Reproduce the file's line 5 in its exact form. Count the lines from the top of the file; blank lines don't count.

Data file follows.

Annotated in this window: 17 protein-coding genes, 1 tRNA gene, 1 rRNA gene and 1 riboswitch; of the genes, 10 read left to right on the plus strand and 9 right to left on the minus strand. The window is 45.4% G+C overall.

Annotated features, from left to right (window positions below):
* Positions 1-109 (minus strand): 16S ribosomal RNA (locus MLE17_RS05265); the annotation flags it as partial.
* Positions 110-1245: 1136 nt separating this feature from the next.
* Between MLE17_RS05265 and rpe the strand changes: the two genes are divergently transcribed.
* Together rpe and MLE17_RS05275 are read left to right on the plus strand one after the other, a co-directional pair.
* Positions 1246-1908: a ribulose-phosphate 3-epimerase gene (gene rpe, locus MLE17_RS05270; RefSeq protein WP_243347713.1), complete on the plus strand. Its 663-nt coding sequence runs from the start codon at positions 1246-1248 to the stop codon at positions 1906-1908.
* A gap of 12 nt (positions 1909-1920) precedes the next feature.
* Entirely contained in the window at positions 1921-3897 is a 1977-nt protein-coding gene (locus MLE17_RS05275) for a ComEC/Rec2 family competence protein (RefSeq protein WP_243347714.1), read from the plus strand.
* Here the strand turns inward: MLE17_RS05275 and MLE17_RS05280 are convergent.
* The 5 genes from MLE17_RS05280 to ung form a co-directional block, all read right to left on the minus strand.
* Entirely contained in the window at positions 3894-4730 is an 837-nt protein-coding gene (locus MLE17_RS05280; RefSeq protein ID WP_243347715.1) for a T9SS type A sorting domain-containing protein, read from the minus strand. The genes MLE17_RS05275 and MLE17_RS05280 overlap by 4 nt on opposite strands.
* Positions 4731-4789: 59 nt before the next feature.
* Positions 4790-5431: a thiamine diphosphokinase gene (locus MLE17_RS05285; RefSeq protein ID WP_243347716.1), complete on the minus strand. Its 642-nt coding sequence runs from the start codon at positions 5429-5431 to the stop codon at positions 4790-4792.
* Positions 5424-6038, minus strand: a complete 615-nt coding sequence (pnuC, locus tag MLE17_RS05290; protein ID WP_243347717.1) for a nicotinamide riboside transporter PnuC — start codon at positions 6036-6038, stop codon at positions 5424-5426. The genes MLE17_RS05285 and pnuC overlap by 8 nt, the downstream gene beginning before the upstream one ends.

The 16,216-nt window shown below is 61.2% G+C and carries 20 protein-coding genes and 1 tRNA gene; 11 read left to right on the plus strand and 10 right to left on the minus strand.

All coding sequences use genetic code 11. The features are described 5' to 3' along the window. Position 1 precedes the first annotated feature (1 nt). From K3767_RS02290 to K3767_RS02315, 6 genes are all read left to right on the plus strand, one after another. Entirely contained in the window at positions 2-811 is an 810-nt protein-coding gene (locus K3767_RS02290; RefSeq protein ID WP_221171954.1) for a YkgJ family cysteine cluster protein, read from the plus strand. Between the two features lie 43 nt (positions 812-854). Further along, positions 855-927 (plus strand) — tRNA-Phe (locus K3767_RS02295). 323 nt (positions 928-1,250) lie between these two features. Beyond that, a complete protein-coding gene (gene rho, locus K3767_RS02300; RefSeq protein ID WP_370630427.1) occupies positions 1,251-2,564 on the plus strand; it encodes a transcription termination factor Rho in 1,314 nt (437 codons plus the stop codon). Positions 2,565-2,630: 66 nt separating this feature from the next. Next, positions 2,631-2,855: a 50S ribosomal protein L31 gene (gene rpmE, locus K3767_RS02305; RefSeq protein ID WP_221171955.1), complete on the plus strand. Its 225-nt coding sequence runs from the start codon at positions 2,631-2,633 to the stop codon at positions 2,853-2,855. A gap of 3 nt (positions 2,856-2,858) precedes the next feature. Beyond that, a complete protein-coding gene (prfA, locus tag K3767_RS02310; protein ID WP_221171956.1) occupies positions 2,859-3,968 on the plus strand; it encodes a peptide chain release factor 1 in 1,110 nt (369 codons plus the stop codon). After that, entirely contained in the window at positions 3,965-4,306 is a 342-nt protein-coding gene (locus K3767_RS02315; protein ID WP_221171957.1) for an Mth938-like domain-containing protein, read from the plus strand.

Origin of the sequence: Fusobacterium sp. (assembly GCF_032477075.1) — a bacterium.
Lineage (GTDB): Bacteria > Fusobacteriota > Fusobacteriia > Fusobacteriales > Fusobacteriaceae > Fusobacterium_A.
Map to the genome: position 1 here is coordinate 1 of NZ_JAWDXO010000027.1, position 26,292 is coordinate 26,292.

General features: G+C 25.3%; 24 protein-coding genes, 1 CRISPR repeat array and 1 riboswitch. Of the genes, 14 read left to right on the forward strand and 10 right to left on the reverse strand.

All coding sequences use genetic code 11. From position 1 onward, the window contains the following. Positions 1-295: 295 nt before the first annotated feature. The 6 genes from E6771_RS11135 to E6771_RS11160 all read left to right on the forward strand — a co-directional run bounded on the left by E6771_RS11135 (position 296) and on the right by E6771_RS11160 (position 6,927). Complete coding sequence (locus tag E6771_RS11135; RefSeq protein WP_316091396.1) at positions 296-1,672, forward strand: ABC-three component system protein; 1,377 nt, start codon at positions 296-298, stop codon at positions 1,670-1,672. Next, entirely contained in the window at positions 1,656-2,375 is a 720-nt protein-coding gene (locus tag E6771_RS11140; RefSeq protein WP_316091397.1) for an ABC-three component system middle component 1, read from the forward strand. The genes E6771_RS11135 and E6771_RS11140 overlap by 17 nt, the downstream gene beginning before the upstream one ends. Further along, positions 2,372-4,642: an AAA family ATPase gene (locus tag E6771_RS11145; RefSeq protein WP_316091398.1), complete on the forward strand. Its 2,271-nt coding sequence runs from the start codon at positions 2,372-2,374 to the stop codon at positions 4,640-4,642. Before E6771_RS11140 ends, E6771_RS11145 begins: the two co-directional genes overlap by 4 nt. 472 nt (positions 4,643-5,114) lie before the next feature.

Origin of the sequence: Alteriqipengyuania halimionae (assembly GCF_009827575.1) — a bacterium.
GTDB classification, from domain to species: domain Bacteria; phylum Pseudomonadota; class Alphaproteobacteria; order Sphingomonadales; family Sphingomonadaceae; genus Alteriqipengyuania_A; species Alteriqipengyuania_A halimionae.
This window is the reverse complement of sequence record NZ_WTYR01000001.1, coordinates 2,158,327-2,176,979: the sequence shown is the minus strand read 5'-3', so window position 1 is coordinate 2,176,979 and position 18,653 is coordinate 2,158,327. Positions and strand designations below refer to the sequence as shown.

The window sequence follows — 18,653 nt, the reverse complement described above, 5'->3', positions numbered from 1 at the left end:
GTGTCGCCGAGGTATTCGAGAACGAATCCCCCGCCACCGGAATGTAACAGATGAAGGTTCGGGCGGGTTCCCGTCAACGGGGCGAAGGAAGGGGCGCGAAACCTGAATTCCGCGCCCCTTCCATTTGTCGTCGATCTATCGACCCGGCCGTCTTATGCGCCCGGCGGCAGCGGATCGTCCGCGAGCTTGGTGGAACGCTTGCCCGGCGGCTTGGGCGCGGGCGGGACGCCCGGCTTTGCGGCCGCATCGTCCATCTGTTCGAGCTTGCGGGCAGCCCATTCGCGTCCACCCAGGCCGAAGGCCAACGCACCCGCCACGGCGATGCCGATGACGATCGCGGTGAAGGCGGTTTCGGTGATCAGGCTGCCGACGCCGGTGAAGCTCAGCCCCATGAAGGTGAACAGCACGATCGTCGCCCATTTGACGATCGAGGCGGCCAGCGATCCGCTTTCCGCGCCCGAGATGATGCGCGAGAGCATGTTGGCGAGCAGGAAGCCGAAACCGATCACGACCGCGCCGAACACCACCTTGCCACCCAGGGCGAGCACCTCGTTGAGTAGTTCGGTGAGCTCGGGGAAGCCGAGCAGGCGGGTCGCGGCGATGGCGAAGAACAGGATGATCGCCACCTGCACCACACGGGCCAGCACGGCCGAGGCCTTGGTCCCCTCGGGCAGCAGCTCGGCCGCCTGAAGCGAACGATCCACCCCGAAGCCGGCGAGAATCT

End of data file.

* Between MLE17_RS05265 and rpe the strand changes: the two genes are divergently transcribed.